6. BRAVE NEW WORLD - The Tempest, Act V, Scene I
“How beauteous mankind is! O brave new world, That has such people in't!” - Miranda
Many literary arguments have been put to paper over the years, hypothesising just what Miranda meant by these words. Was it the fact that she had just seen a ‘bold’ man (using the world bold to mean finely dressed) for the first time, thus awakening her sexuality,? Or was it using the word ‘brave’ to mean ‘bold’ having just witnessed the storm her father conjured and seeing what power could do? In any case, Aldous Huxley used the phrase for the title of his novel which highlights the enthusiasm the human race has for technology while displaying a naivety towards the challenges and control it brings.
7. THE DEVIL INCARNATE - Henry V, Act II, Scene III & Titus Andronicus Act V, Scene I
“Yes, that he did, and said they were devils incarnate.” - Boy
There’s not much hidden meaning behind this little phrase. It means what it says on the tin, the worst person possible. Shakespeare considered this insult so effective that he re-hashed it ten years after writing Henry V when Lucius speaks the line, “O worthy Goth, this is the incarnate devil, That robb'd Andronicus of his good hand;” in Titus Andronicus.
8. THE WORLD IS YOUR OYSTER - The Merry Wives of Windsor, Act II, Scene II
"Why, then the world's mine oyster, which I with sword will open" – Pistol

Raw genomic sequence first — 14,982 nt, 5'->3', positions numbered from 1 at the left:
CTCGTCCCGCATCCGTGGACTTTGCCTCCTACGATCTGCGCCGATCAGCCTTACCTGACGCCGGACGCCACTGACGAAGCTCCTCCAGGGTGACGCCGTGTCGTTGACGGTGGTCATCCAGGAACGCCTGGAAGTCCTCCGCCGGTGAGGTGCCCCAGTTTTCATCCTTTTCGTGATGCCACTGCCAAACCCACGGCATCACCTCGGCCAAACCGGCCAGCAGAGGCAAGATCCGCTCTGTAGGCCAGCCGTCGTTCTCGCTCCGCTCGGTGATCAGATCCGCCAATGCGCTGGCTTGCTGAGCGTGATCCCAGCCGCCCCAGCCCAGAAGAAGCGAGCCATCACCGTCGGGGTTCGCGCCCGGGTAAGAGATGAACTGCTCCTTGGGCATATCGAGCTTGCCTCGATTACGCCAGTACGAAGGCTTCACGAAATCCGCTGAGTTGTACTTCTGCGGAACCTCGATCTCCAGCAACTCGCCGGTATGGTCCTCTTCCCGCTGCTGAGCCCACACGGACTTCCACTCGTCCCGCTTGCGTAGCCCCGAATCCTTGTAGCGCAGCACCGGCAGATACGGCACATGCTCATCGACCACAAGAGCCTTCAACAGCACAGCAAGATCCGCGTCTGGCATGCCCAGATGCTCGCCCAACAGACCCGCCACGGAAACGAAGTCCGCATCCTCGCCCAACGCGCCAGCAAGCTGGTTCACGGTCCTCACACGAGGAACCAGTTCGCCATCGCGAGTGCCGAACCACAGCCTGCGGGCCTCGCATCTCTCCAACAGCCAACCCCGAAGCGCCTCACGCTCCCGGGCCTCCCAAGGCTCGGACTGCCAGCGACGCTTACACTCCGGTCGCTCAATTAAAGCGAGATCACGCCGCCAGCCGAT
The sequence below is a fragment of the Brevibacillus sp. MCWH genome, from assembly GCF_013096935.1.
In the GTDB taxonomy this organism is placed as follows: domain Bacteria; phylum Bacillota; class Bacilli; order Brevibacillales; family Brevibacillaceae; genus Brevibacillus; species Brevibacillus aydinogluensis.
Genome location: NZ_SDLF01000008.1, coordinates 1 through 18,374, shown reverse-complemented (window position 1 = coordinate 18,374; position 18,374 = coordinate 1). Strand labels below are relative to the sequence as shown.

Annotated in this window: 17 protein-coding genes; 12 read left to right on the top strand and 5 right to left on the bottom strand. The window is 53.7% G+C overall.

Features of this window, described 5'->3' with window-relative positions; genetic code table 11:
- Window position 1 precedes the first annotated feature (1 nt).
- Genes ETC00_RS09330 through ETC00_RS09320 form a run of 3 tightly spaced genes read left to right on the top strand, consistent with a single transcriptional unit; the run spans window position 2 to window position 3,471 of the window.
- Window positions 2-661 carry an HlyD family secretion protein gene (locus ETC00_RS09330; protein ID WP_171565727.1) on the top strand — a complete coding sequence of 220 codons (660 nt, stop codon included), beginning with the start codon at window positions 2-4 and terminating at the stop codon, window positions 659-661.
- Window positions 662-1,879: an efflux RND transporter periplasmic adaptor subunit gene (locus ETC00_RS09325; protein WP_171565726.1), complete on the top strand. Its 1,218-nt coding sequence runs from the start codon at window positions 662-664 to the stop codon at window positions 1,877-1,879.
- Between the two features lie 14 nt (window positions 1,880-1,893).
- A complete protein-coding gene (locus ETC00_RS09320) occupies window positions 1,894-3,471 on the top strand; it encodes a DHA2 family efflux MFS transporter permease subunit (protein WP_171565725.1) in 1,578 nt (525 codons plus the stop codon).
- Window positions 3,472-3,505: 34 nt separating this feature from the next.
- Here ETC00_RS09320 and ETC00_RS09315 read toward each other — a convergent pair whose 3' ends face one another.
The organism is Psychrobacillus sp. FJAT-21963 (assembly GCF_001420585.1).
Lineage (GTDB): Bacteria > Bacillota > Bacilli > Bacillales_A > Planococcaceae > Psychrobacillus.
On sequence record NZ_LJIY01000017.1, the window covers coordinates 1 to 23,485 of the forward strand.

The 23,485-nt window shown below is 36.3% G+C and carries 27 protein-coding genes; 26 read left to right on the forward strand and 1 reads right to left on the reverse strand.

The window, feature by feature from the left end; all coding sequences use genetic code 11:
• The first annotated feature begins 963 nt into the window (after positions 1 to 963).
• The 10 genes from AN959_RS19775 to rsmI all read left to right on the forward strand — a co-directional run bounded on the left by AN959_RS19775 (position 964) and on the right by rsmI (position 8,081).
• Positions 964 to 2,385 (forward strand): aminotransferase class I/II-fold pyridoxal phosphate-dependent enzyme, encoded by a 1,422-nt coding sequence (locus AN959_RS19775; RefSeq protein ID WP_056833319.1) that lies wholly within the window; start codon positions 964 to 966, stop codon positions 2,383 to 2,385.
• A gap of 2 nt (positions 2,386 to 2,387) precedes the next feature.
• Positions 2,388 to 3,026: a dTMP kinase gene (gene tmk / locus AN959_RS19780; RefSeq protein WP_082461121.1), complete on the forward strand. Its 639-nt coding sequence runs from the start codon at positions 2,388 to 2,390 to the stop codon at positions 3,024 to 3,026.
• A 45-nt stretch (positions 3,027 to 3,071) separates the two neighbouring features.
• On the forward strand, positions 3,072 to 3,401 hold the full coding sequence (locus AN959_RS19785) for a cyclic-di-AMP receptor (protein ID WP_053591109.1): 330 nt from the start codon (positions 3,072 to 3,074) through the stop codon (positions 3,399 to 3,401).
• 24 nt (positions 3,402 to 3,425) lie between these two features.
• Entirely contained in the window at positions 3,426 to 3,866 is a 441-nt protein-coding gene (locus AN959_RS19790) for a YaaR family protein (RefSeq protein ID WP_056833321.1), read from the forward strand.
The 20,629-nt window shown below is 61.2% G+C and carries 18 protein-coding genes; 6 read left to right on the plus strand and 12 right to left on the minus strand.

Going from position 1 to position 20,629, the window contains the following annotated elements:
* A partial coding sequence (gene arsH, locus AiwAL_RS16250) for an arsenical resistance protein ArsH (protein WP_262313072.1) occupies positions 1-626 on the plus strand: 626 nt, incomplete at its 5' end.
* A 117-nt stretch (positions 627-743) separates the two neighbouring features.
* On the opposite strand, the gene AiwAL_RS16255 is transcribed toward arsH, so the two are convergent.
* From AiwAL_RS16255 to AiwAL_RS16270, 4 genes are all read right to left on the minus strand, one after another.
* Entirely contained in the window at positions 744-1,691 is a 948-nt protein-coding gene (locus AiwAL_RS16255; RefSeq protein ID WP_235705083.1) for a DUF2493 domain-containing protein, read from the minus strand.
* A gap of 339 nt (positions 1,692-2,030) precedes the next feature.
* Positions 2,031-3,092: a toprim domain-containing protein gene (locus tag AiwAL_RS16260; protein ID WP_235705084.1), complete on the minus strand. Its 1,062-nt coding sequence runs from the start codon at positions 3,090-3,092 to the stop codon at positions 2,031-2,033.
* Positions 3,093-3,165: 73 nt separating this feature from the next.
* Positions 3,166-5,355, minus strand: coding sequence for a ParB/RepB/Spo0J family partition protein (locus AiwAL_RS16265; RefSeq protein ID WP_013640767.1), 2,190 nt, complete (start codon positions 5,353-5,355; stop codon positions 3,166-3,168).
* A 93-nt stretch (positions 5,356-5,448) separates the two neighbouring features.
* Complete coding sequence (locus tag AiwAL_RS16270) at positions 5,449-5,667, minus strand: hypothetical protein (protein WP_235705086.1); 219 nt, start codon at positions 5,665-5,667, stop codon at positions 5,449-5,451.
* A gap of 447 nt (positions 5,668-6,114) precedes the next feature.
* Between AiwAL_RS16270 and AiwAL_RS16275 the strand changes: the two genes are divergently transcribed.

Pistol’s response to Falstaff’s refusal to lend him money sounds like a classic throwaway line, with Falstaff not even listening to him carrying on with a soliloquy, “Not a penny”. But the phrase has been spouted in modern times by countless businessmen - or at least adorning the walls of their boardrooms on inspirational posters. Admit it...we’ve all seen it.
9. IN A PICKLE - The Tempest, Act V, Scene I
“How camest thou in this pickle? – Alonso
“I have been in such a pickle since I saw you last” – Trinculo
The term as originally coined by Shakespeare meant to be a little worse for wear...In the scene above, the jester Trinculo is just letting King Alonso know that he has been drunk since they last saw each other, but it was the situation that they found themselves in - brought before Prospero by Ariel in their stolen clothes - that stuck to eventually mean “in a tight spot.”
10. LOVE IS BLIND - The Merchant of Venice, Act II, Scene VI
"But love is blind, and lovers cannot see the pretty follies that themselves commit, for if they could Cupid himself would blush to see me thus transformèd to a boy." – Jessica
“Love is Blind” is a wonderfully apt verbal shrug of the shoulders when words fail to explain an unlikely pairing between two people who are together despite their perceived faults. Chaucer was the first literary figure to use the phrase “For loue is blynd alday, and may nat see” in the Merchant’s Tale from Canterbury Tales - a classic example of Shakespeare modernising a text and bringing into the popular vernacular.
See Also: Top 10 Shakespeare Phrases